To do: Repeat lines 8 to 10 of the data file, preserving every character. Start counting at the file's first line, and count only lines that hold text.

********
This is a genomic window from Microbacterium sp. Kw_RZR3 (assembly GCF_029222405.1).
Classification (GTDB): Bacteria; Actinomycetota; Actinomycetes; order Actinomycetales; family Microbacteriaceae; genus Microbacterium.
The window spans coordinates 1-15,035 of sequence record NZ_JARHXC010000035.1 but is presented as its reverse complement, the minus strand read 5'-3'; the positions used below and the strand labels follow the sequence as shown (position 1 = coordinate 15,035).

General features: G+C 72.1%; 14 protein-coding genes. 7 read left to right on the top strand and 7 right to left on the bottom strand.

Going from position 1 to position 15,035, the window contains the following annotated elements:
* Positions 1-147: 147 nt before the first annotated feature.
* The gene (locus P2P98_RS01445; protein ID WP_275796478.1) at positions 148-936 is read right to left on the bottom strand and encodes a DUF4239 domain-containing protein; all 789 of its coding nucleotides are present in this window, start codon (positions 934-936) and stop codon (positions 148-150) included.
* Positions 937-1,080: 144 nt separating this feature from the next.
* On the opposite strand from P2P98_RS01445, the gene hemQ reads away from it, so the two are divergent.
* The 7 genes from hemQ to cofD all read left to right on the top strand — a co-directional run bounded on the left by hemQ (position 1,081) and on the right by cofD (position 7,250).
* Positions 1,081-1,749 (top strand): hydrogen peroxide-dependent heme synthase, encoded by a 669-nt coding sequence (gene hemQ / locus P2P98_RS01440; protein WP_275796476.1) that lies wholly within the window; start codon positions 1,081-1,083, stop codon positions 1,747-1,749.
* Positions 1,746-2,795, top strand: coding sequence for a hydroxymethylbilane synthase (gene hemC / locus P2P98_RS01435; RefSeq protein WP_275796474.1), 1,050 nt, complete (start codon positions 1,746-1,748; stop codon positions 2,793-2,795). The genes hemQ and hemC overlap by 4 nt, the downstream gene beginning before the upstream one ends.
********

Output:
* Positions 937-1,080: 144 nt separating this feature from the next.
* On the opposite strand from P2P98_RS01445, the gene hemQ reads away from it, so the two are divergent.
* The 7 genes from hemQ to cofD all read left to right on the top strand — a co-directional run bounded on the left by hemQ (position 1,081) and on the right by cofD (position 7,250).